When we are interested in the management ratios of a company, it is to see the performance of the managers concerning their management.

Like any financial ratio, the quality of management ratios depends on the industry in which the company operates, as well as the size of the company (usually assessed by revenue).

Thus, we present to you the 7 important financial ratios relating to management.

## What are a company’s management ratios?

## Accounts receivable collection time

When the company makes a sale, it does not always receive the money from the sale immediately. We often see companies having to wait a certain time before receiving the money from the sale. The amount that has not yet been reimbursed by customers appears under current assets on the balance sheet. These are accounts receivable.

**The calculation of the accounts receivable collection time provides the average number of days before the company receives the money relating to its sales made on credit.**

Here is the formula used to calculate the accounts receivable collection time:

We use a multiplier by 365 so that the result is the number of days. Thus, by respecting the formula, we obtain the average number of days that it takes the company to recover its accounts receivable.

To optimize its cash management, the company wants to receive its accounts receivable as quickly as possible, because this allows it to have access to its cash sooner.

On the other hand, we cannot say that a company is not optimal when it has a long collection period for accounts receivable. It depends on the industry in which it operates.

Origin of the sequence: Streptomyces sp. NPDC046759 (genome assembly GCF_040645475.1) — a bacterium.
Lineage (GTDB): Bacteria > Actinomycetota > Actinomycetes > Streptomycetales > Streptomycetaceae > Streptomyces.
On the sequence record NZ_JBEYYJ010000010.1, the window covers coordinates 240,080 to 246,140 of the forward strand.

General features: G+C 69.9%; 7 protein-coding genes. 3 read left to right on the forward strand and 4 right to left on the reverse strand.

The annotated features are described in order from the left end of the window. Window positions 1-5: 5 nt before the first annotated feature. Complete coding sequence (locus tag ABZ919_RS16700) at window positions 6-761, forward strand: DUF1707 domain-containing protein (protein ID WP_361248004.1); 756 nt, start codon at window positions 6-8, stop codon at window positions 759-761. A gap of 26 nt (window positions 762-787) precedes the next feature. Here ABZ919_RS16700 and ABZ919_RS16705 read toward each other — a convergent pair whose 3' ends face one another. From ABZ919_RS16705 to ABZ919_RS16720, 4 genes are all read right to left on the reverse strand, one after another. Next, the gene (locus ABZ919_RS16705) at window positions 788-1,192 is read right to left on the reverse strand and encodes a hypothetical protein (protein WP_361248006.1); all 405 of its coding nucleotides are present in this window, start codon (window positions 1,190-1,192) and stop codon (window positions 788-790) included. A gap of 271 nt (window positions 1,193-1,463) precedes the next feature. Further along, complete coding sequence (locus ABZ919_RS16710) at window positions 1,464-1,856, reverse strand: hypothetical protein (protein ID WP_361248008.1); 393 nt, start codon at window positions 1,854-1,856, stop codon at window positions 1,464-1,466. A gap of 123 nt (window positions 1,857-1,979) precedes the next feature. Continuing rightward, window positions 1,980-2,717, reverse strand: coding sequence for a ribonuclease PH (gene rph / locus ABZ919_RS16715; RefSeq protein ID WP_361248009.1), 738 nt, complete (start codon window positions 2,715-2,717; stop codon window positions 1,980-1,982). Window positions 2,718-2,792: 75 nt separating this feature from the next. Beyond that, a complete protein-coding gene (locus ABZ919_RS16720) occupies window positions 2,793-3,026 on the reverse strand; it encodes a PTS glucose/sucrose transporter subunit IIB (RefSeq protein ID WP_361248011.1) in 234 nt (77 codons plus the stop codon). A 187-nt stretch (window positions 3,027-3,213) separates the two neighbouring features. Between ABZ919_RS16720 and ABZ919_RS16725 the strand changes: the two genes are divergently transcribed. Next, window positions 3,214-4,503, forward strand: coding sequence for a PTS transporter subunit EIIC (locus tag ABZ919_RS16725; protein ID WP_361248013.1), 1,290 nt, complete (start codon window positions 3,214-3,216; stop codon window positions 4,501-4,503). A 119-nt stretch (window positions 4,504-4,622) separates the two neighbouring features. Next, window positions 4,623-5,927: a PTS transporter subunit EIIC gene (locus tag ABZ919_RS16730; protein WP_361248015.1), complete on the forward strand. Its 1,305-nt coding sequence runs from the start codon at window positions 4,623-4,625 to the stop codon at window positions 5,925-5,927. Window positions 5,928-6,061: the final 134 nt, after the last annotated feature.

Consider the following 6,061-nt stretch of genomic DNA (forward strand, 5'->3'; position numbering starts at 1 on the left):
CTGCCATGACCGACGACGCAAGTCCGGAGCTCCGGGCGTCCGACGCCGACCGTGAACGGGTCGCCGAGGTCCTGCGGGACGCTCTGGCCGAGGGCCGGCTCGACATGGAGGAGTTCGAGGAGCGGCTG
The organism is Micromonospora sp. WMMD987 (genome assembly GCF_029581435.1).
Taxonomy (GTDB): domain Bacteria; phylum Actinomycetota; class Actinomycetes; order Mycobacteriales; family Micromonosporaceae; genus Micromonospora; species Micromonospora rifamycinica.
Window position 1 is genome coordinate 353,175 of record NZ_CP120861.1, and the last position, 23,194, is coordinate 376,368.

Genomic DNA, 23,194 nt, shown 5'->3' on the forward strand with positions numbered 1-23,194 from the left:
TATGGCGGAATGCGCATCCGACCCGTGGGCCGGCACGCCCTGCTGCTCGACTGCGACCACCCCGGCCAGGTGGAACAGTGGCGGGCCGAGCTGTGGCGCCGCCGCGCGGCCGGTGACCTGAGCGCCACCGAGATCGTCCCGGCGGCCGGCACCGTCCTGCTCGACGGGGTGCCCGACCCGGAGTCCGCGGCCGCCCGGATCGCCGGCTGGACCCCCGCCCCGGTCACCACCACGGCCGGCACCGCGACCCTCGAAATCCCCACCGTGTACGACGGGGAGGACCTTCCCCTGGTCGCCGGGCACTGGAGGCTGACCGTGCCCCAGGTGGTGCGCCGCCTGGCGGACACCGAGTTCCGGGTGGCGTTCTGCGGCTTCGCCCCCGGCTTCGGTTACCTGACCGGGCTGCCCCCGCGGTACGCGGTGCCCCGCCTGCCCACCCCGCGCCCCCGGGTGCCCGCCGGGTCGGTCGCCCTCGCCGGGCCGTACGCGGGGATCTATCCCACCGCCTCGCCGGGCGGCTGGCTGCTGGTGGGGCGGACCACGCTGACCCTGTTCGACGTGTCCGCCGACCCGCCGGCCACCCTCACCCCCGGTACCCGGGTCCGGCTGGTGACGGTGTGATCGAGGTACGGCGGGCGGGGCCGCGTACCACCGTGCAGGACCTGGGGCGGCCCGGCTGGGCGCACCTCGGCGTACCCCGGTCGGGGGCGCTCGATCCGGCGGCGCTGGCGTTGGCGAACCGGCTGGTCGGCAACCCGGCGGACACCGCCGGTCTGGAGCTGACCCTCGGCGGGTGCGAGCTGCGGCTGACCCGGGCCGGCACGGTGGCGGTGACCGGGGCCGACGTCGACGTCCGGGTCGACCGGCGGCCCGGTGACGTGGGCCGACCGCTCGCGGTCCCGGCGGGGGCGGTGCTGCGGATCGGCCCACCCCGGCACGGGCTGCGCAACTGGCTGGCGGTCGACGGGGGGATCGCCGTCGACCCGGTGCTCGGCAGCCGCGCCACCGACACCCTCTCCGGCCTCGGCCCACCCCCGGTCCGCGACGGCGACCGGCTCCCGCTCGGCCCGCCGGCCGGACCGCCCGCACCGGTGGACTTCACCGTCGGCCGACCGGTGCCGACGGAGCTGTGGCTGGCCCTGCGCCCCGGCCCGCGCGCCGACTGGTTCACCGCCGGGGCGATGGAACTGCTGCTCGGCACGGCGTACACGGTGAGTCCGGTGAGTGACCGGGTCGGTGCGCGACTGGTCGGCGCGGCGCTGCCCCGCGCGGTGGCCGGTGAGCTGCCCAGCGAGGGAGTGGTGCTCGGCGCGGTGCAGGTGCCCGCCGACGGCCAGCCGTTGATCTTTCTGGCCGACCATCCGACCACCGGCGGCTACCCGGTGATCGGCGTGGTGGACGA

However, it is possible to quickly form an opinion on the performance of contractor management by comparing the collection period for accounts receivable with the payment period for suppliers and including the inventory turnaround time.

Before explaining the relationship between these ratios, let’s start by defining these other ratios.

## Supplier payment time

Unlike its accounts receivable, the company can obtain credit from its suppliers. This is called accounts payable and these are shown as current liabilities on the balance sheet.

**The supplier payment term provides the average number of days before the company pays what it owes to its suppliers.**

Here is the formula used to calculate the supplier payment term:

Typically, the business wants to push supplier payments as far back as possible, as this allows it to conserve cash, which is beneficial for cash management. For certain reasons, the company could be inclined to pay its suppliers quickly. For example, to take advantage of the discount generally offered by suppliers when payments are made quickly (we often see a 2% discount if payments are made within the first 10 days). Sometimes, the company does not want to deteriorate its relationship with its suppliers.

## Inventory rotation

Stocks or inventories are the products that the company has purchased from its suppliers and that it wishes to resell to make a profit. Inventories can be raw materials, work in progress, and finally finished goods.

**The inventory rotation calculation helps to know if the company maintains a sufficient amount of inventory.**

Here is the formula used to calculate inventory turnover :

As a general rule, the higher the inventory turnover, the more optimal the company’s invested capital, since in this case, it revises the color of its investments more quickly. In some cases, a high value may indicate that the company is having difficulty meeting demand.

This ratio is calculated on a specific date according to the company’s financial statements.